Feeling very high amounts of stress may increase older people's risk of developing the memory problems that often precede Alzheimer's disease, a new study shows.
Researchers found that older people in the study who were highly stressed were more than twice as likely to develop problems with their memory as those who had low levels of stress. The new results suggest that finding ways to lower stress levels in older people early on may help delay, or even prevent, the onset of Alzheimer's disease, the researchers said.
The researchers noted that the way people perceive potentially stressful events in their lives seems to play a role in their risk of developing memory problems. "It is not so much what happens to you, but how you perceive what happens to you," said study co-author Dr. Richard Lipton, vice chair of neurology at Albert Einstein College of Medicine in New York.
In the study, the researchers looked at the relationship between stress and a condition called amnestic mild cognitive impairment, in which a person's memory is impaired, among 507 adults age 70 and older from Bronx County, New York. At the start of the study, the researchers examined the people's perceived stress levels by using a scale that ranged from 0 to 56, with higher scores indicating higher stress levels. [11 Tips to Lower Stress]
None of the participants had amnestic mild cognitive impairment or dementia at the start of the study, and the researchers followed the participants for 3.6 years, on average, evaluating their cognitive health every year.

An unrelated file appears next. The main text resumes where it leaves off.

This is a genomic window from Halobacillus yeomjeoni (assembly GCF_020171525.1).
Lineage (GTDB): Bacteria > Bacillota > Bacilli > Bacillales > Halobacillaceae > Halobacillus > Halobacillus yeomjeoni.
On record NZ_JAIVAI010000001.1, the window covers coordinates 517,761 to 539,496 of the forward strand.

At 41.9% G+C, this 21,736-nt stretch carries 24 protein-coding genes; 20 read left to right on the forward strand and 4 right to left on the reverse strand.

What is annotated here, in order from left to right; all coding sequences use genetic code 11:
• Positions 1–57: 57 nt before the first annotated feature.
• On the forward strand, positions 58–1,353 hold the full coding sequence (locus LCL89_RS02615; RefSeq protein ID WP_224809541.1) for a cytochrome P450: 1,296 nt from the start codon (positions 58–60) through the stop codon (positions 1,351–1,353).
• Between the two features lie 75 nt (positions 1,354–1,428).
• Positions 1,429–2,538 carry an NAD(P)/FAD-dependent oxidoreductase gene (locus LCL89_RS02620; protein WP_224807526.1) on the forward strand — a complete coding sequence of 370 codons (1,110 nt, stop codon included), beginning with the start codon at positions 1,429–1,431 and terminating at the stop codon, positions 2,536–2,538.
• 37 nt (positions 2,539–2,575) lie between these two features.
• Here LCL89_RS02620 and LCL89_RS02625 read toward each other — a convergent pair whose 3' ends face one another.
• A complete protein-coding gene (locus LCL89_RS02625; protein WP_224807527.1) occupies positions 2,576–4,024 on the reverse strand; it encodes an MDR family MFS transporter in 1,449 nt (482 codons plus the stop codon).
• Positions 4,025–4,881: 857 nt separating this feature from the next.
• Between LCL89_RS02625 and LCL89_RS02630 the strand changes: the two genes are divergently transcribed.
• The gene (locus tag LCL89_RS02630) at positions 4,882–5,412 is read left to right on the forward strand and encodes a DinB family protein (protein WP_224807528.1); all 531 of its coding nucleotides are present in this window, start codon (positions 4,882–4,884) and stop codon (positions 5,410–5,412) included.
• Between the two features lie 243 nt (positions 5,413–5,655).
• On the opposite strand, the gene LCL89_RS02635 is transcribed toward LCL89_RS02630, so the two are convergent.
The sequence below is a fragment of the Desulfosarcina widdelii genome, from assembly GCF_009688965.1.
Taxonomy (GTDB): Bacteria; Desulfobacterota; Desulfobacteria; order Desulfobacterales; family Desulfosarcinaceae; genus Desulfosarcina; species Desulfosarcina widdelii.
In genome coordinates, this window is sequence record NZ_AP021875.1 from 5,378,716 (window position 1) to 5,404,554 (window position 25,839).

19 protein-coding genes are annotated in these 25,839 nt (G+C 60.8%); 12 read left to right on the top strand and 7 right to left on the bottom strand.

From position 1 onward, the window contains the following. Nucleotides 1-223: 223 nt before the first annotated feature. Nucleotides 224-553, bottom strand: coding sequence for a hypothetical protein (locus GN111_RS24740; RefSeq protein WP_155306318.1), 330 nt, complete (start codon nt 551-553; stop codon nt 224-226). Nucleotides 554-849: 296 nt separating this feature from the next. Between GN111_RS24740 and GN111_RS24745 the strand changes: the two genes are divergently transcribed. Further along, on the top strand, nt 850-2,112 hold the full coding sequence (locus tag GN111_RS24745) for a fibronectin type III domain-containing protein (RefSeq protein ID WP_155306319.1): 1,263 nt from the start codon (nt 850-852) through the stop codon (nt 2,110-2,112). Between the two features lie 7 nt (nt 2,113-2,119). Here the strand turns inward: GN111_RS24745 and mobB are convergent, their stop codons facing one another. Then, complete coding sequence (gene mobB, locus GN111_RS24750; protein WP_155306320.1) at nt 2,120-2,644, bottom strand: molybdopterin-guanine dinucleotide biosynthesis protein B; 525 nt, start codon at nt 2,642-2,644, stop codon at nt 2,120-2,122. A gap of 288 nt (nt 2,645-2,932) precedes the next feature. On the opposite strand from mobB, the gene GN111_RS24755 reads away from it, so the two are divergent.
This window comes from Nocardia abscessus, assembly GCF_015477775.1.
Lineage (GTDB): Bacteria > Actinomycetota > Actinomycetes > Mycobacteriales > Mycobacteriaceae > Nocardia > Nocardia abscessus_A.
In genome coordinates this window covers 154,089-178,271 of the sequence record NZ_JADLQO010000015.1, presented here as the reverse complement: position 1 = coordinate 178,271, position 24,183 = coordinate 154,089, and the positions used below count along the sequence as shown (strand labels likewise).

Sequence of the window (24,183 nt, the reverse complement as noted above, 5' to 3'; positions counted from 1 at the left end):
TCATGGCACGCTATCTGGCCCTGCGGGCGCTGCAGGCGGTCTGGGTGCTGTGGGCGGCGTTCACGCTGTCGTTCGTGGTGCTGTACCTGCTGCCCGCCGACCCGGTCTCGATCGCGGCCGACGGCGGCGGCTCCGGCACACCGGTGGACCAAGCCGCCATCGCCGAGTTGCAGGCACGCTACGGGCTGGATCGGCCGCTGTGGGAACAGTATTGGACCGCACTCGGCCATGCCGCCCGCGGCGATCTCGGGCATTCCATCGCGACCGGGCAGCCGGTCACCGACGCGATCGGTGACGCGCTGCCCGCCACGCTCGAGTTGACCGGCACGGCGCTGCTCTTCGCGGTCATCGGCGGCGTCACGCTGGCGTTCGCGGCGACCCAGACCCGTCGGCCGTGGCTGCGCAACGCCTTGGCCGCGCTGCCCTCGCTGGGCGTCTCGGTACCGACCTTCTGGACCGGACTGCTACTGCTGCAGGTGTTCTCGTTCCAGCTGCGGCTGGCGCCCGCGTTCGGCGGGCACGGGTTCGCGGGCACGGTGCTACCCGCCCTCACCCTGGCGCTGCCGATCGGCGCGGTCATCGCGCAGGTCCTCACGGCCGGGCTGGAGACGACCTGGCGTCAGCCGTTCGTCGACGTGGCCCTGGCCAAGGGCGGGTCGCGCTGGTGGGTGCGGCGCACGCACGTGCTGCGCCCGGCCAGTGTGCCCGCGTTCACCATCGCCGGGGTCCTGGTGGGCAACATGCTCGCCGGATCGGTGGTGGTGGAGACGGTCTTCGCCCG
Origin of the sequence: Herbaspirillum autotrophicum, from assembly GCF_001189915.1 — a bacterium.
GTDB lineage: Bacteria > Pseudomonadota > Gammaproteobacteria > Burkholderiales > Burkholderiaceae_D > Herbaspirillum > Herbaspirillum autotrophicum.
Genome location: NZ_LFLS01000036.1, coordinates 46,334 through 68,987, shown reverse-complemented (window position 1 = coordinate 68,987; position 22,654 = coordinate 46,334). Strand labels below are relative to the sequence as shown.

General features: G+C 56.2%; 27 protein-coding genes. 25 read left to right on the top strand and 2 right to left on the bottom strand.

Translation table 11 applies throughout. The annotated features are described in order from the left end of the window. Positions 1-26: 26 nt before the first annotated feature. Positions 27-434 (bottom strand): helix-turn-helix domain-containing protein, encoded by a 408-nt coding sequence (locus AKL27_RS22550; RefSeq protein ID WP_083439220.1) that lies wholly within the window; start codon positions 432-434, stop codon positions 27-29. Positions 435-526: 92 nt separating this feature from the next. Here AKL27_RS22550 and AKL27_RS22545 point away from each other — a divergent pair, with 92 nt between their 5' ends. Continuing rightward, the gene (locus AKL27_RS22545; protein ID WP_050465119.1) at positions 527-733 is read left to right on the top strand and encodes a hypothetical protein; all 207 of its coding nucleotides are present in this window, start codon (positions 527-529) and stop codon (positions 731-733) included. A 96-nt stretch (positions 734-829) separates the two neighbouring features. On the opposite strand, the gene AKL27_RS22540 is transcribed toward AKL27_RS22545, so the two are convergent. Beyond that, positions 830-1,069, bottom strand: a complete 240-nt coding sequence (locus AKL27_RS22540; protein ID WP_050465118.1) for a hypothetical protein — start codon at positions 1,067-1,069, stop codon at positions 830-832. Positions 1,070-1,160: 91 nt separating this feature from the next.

The researchers found that, by the end of the study, 71 of the 507 people had developed amnestic mild cognitive impairment.
It also turned out that, the higher a person's stress level was at the study's start, the greater their risk was of developing the memory impairment over the study period. For every five additional points in a person's stress level score, their risk of developing the impairment increased by 30 percent, the researchers found.
The people in the study who had the highest levels of stress were nearly 2.5 times more likely to develop the memory condition than people with low levels of stress, according to the study, published today (Dec. 11) in the journal Alzheimer Disease & Associated Disorders.
Women were more likely than men to have the highest levels of stress. And people in the study with less education, or with higher levels of depression, also had higher stress levels, the researchers found.
The mechanism that might link stress and memory impairment is not clear. However, previous research in animals and emerging evidence in humans have shown that chronic stress is linked to the shrinking of a brain area called the hippocampus, which is involved in memory, and this might contribute to memory deficits, Lipton said.
However, stress is a risk factor that can be modified, the researchers said. Ways to reduce stress include exercising and engaging with other people for social support, Lipton told Live Science.
Another potential way to reduce stress is participating in a type of therapy called cognitive behavioral therapy, which can help people learn to plan better so they avoid potential sources of daily stress, such as scheduling too many meetings back to back.
This therapy may also help people to change the way they perceive potentially stressful events — for instance, by training them not to see these events as worse than they really are, he said.
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